(Bloomberg) — Jaguar Land Rover’s Special Vehicle
Operations unit may create distinct cars instead of just
modifying existing ones to build a following among consumers
seeking a high-performance alternative to BMW, Audi or Mercedes-Benz.
“We’re certainly looking at that, and we’ve got the
capability to do that,” said John Edwards, head of the Whitley,
England-based company’s performance unit. “Is there an
opportunity for us to do a completely stand-alone car? Maybe.”
Jaguar, which has been adding new vehicles to broaden its
reach in the market, would be following in the footsteps of
Daimler AG’s Mercedes if it commissions sporty models from the
high-performance division it founded last year. The German
company’s AMG unit has produced two: the SLS and the new GT,
which replaced the gull-wing sports car last year as the top
pure-performance model in the Mercedes lineup.
Like Jaguar’s SVR project, in which the R stands for
“race,” Mercedes AMG, BMW AG’s M and Volkswagen AG’s Audi RS
also make performance versions of their brands’ regular cars,
with more powerful engines, sporty design elements and track-tuned suspensions — and higher price tags. The strategy makes
sense for nameplates rooted in the racetracks of more than a
half-century ago, said Peter Fuss, a partner at consulting
company Ernst Young’s German unit.
“It’s part of their genes,” Fuss said. “The rise in AMG
sales shows it’s been a good way to attract buyers happy to
spend that little bit extra.”
Mercedes AMG sold 47,500 autos last year, more than
doubling deliveries since 2011. That was about 2.9 percent of
Mercedes’s total sales of 1.65 million cars, a small but
The high-performance AMG version of the Mercedes-Benz E-Class sedan, for instance, comes with a 550-horsepower engine
and costs $93,600, 81 percent more than the 195-horsepower base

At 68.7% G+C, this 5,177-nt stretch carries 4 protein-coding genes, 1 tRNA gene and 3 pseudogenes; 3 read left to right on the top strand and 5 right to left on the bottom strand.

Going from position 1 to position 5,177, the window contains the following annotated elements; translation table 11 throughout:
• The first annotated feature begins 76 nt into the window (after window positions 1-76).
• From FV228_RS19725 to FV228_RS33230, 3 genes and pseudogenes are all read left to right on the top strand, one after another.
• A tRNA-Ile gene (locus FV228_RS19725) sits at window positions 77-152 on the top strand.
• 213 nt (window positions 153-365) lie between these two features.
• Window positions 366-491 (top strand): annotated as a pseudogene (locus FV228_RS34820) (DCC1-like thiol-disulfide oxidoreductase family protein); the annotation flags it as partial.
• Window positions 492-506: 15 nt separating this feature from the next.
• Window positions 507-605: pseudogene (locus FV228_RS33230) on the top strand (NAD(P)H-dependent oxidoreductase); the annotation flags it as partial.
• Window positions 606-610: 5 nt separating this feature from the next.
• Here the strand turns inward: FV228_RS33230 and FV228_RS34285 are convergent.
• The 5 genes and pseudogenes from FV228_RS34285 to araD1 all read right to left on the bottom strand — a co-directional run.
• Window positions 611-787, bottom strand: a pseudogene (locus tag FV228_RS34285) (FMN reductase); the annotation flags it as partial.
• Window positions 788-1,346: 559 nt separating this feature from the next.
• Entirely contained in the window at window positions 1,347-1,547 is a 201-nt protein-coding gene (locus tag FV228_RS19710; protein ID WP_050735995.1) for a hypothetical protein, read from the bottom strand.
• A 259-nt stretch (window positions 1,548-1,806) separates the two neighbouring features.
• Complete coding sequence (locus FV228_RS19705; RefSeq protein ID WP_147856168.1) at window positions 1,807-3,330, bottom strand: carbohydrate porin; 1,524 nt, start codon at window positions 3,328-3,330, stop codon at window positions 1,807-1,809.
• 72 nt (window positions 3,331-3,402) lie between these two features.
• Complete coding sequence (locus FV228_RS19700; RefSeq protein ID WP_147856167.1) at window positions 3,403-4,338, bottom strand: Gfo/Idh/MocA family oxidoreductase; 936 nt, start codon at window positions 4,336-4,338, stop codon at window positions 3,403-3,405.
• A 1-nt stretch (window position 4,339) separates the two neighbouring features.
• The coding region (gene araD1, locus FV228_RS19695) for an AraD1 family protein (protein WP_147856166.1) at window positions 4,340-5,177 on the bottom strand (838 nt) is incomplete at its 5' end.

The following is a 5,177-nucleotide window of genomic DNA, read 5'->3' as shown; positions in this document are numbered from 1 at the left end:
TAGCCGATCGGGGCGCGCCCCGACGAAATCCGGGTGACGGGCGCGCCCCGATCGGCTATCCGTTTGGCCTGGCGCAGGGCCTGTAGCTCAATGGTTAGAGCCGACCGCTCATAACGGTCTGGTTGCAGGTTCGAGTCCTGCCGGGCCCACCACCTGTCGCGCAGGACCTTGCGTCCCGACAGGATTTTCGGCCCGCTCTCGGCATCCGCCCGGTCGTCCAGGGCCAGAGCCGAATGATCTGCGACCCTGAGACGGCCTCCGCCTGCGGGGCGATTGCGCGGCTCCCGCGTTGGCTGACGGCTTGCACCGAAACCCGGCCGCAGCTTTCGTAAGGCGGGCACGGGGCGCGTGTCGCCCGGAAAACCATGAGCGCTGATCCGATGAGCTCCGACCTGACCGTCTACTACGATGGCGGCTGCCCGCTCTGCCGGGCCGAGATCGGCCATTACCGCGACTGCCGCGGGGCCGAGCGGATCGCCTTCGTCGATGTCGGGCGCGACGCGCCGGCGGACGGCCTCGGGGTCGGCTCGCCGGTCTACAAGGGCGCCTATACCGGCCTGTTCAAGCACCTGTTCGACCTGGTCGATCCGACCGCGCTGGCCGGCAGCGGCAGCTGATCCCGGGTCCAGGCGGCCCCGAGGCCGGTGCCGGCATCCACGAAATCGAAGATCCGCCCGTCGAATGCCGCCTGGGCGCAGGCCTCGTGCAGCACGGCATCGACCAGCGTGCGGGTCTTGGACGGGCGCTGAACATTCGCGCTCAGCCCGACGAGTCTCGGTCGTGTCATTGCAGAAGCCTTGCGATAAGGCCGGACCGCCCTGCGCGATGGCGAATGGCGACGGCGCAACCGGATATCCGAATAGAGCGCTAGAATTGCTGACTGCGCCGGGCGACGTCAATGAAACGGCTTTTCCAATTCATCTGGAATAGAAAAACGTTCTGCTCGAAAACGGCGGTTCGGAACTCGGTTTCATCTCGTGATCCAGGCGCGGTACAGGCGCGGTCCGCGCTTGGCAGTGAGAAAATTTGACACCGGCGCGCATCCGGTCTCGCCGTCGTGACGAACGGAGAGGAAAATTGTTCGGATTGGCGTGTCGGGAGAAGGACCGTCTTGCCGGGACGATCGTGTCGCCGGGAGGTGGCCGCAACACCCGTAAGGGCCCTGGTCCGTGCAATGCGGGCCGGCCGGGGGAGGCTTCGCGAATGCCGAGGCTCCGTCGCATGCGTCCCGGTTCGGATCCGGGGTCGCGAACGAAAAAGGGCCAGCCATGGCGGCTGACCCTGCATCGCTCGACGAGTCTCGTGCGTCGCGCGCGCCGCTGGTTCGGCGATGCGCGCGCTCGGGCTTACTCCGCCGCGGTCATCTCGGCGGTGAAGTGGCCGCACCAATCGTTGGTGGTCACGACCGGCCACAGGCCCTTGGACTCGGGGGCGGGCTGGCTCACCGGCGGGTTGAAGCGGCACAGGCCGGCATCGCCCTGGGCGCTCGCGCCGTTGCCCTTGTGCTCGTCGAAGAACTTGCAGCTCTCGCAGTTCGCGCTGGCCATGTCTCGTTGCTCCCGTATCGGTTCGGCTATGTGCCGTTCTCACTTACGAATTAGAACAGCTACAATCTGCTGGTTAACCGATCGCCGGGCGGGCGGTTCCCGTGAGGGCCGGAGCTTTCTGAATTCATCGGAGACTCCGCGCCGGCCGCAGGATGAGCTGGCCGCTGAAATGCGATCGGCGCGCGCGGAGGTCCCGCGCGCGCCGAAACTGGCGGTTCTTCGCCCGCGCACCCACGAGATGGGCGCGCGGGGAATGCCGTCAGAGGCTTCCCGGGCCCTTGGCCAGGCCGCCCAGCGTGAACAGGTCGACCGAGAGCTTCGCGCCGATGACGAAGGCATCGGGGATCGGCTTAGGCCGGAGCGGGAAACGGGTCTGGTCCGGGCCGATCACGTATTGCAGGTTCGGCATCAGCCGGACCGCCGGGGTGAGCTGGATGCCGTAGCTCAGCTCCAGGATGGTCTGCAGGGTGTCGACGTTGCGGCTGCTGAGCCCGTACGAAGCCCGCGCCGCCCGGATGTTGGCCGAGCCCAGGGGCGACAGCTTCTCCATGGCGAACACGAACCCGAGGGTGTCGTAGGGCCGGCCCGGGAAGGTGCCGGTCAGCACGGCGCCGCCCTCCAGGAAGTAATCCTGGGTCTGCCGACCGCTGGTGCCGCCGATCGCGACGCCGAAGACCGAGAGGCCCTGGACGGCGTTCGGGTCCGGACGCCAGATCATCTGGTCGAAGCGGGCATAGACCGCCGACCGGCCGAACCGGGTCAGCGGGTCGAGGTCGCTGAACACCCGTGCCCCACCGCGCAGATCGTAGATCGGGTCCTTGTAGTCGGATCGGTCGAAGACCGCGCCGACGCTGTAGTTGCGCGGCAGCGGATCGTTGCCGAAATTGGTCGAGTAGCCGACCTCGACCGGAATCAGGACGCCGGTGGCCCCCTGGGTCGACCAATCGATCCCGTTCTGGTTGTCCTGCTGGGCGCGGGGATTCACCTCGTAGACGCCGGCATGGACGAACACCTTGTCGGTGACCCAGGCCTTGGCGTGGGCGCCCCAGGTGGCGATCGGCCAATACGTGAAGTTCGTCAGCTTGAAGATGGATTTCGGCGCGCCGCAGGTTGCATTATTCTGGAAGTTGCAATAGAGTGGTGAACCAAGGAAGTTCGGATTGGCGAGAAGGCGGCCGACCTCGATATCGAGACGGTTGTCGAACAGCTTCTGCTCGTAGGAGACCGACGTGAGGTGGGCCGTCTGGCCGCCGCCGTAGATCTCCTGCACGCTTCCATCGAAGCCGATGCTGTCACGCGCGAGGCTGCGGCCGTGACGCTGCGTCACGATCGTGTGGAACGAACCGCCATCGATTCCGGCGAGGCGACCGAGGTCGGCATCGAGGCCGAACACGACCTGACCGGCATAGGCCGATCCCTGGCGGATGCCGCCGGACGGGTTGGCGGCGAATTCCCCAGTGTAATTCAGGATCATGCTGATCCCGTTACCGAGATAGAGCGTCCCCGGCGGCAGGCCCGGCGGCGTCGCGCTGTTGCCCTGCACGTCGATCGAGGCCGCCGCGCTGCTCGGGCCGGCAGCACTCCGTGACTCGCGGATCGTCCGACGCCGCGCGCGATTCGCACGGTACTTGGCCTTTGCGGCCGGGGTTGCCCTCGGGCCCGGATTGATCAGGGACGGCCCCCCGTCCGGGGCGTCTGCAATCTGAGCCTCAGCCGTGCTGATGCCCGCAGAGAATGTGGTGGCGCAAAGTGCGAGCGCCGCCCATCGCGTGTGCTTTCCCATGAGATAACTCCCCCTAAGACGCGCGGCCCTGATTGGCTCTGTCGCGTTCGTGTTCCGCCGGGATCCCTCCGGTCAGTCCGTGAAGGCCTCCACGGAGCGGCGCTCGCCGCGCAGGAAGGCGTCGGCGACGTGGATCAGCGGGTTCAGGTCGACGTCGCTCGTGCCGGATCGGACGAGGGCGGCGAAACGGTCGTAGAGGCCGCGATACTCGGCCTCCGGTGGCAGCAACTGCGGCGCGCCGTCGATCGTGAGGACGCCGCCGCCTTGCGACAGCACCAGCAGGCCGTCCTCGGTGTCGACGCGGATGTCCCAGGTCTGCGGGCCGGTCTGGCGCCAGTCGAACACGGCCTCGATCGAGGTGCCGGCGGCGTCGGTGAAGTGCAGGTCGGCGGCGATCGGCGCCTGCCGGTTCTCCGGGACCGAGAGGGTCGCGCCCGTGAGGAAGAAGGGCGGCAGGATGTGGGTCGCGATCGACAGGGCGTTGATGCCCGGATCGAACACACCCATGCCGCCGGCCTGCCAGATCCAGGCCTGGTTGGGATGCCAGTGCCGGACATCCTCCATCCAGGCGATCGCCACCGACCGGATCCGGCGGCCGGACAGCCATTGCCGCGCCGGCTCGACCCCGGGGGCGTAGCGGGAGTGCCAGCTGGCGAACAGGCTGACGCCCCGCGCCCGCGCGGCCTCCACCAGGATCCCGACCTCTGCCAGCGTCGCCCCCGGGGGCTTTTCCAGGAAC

version, while the $222,000, 621-horsepower S65 AMG costs more
than double the basic S-Class sedan. The M variant of the BMW 3-Series has more than double the horsepower and, at $62,000,
costs 60 percent more.
Jaguar Land Rover doesn’t disclose deliveries of individual
business units. The performance division will probably never
contribute more than 10 percent of the carmaker’s sales, Edwards
said in a March 3 interview. Itself a luxury unit of India’s
Tata Motors Ltd., Jaguar Land Rover wants to boost its
deliveries this year to more than 500,000 vehicles.
Still, it’s an opportunity to “stretch the Jaguar Land
Rover brand,” Edwards said.
The high-performance and custom cars division started
selling Jaguar’s priciest-ever sport-utility vehicle last month.
The big, modified Range Rover Sport SVR costs 93,450 pounds
($142,500) and accelerates faster than the two-seat Porsche
Boxster or Cayman.
Jaguar also put the new unit in charge of vehicle
customization and heritage.
Options for putting one’s own stamp on a vehicle will be
similar to what Ferrari and Rolls-Royce buyers are used to,
Edwards said. Customization “is a huge area for our Range Rover
customers,” he said. Customers often spend an extra 25,000
pounds for one-of-a-kind features like matching the color to a
handbag or another car, embroidering a crest on the interior or
customizing the wood on the doors or dashboard.
The division is also building the Project 7 variant of the
Jaguar F-Type. Capped at 250 vehicles, it will have the quickest
acceleration of any Jaguar. And this month, it finished the
first of six hand-built versions of the classic Lightweight E-Type. Even at more than 1 million pounds apiece, they’ve already
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Naomi Kresge, Tom Lavell